There are, according to the latest authority on this subject, von Soden ("Die Schriften des N.T. in ihrer ältesten erreichbaren Textgestalt", Berlin, 1902), 2328 New Testament manuscripts extant. Only about 40 contain, either entire or in part, all the books of the New Testament. There are 1716 manuscript copies of the Gospels, 531 of the Act, 628 of the Pauline Epistles, 219 of the Apocalypse. The commonly received numeration of the New Testament manuscripts is that of Wettstein; uncials are designated by Roman and Greek capital, minuscules by Arabic numbers. These manuscripts are divided into the above-mentioned four groups — Gospels, Acts, Pauline Epistles, Apocalypse. In the case of uncials, an exponent is used to designate the group referred to. D or Dev is Cod. Bezæ, a manuscript of the Gospels; D3 or Dpaul is Cod. Claromontanus, a manuscript of the Pauline Epistles; E2 or Eact is Cod. Laudianus, a manuscript of the Acts. The nomenclature is less clear for minuscules. Each group has a different set of numbers. If a minuscule be a complete manuscript of the New Testament, it is designated by four different numbers. One and the same manuscript at Leicester is Evan. 69, Act. 31, Paul. 37, Apoc. 14. Wettestein's lists of New-Testament manuscripts were supplemented by Birch and Schols; later on Scrivener and Gregory continued the lists, each with his own nomenclature. Von Soden has introduced a new numeration, so as to indicate the contents and date of the manuscripts. If the content be more than the Gospels, it is marked delta (that is, diatheke, "testament"); if only the Gospels, eta (i.e., euaggelion, "gospel"); if aught else save the Gospels, alpha (that is, apostolos). B is delta-1; aleph is delta-2; Q is epsilon-4, etc. No distinction is made between uncials and minuscules. Scholars admit the logic and scientific worth of this new numeration, but find it too unwieldy and impracticable.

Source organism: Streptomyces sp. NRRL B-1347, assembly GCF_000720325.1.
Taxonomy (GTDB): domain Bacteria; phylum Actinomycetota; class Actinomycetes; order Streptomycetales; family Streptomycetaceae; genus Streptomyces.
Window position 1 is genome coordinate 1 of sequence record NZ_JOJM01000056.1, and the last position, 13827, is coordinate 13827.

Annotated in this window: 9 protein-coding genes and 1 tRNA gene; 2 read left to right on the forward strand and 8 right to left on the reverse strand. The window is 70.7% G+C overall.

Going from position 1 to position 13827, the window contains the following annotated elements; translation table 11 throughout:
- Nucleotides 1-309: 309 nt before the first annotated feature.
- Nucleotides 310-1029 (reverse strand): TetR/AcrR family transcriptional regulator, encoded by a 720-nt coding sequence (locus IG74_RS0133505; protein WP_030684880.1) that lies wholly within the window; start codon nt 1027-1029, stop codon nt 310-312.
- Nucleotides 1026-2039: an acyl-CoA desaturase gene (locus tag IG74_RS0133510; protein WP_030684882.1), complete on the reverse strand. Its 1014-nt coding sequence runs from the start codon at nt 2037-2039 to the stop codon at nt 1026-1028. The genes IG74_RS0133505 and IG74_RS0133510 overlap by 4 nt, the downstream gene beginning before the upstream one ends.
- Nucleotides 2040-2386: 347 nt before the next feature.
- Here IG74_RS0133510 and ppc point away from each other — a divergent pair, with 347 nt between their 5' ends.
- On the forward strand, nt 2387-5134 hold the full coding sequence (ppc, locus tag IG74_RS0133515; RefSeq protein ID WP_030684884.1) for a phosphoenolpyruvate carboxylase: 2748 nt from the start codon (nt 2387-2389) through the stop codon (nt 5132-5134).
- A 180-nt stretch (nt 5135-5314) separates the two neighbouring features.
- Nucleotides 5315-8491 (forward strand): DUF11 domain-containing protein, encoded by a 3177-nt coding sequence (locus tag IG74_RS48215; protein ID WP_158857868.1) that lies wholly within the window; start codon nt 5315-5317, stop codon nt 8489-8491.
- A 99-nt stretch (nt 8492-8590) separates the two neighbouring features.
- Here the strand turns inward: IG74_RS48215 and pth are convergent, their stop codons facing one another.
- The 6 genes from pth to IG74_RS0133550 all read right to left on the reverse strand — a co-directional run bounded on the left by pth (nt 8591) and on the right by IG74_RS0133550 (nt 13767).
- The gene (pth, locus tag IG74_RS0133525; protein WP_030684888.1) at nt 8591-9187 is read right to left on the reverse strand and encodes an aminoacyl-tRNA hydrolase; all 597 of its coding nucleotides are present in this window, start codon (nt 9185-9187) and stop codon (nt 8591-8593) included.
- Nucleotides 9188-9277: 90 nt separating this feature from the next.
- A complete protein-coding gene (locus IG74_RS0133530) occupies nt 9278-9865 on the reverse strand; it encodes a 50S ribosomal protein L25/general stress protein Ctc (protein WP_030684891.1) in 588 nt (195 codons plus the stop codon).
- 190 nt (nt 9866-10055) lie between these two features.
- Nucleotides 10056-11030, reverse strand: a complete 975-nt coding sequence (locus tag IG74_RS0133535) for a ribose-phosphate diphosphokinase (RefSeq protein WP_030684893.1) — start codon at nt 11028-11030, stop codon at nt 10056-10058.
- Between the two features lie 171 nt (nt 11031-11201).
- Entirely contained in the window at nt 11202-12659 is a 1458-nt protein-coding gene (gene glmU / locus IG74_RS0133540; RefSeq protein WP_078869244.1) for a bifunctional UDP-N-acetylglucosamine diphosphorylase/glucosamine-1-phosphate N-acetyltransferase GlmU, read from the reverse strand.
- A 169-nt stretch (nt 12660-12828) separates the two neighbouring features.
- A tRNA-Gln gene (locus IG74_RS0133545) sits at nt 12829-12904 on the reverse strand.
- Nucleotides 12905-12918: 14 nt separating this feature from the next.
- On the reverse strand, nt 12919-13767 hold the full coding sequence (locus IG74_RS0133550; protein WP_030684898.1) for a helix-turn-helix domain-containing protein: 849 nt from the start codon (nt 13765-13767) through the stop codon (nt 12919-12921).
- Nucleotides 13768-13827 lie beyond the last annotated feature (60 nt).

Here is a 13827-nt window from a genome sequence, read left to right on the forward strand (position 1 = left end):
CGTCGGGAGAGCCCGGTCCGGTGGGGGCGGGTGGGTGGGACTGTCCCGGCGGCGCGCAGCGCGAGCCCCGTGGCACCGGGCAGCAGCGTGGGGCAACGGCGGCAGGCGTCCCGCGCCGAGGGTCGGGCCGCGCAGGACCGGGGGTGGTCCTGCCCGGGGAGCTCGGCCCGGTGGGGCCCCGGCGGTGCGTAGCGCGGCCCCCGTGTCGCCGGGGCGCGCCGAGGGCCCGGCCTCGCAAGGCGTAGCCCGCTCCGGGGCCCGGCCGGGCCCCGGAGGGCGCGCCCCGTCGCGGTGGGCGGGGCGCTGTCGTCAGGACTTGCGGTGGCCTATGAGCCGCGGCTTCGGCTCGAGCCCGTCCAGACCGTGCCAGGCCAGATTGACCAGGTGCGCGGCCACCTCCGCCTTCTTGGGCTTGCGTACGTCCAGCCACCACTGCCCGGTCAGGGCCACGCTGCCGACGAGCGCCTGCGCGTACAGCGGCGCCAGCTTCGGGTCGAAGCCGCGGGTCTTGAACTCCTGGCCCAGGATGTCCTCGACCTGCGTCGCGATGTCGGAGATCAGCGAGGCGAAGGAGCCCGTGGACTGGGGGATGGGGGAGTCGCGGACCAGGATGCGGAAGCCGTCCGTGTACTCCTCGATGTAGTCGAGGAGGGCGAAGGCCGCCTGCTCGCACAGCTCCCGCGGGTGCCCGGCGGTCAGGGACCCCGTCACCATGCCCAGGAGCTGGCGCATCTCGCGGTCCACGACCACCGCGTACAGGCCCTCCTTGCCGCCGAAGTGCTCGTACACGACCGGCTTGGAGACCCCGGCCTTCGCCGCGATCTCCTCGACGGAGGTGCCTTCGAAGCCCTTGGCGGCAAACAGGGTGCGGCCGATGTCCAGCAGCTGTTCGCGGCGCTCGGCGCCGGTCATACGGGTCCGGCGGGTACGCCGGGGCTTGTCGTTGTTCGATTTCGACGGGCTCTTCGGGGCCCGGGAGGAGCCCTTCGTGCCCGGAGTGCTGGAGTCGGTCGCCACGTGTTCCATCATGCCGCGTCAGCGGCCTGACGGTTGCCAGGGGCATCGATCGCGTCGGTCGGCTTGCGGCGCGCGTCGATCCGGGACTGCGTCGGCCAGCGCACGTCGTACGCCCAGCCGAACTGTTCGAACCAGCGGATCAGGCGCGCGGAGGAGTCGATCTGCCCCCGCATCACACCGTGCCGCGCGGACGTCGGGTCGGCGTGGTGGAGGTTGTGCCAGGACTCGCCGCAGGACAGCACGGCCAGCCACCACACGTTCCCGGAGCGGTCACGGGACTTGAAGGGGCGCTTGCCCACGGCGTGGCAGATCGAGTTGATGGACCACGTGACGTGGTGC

(b) Payrus
    In the Archduke Rainer collection, Vienna, are several very fragmentary bits of New Testament Greek phrases, which Wessely, the curator of that collection, assigns to the second century. The Grenfell and Hunt excavations in Oxyrhyncus brought to light various fragments of the New Testament which Kenyon, the assistant keeper of the manuscripts of the British Museum, assigns to the latter part of the third century. Only one papyrus manuscript of the New Testament is important to the text-critic — Oxyrhyncus Pap. 657, third-fourth century; it preserves to us about a third of the Epistle to the Hebrews, and epistle in which Codex B is defective.
    (c) Vellum Uncials
    There are about 160 vellum uncials of the New Testament; some 110 contain the Gospels or a part thereof. The chiefest of these uncials are the four great codices of the entire Greek Bible, aleph, A, B, C, for which, see above. The Vatican (B) is the oldest and probably the best New Testament manuscript.
    ♦ D. or Cod. Bezæ (q.v.) (fifth or sixth century; in University Library, Cambridge) contains Gospels and Acts in Gr. and Lat., excepting Acts, xxii, 29 to the end; it is a unique specimen of a Greek manuscript whose text is Western, i.e. that the Old Latin and Old Syriac.
    ♦ D3 or Cod. Claromonianus (probably sixth century; in Nat. Libr., Paris) contains Pauline Epistles in Gr. and Lat., each text independent of the other. Before Hebrews is a list of the books of the New Testament and the number of lines (stichoi) in each; this list omits Thess., Heb., and Phil., includes four apocryphal books, and follows an unusual order: Matt., John, Mark, Luke, Rom., I and II Cor., Gal., Eph., I and II Tim., Titus, Col., Philem., I and II Pet., James, I, II and III John, Jude, Barnabas, Apoc., Acts, Hermas, Acts of Paul, Apoc. of Peter.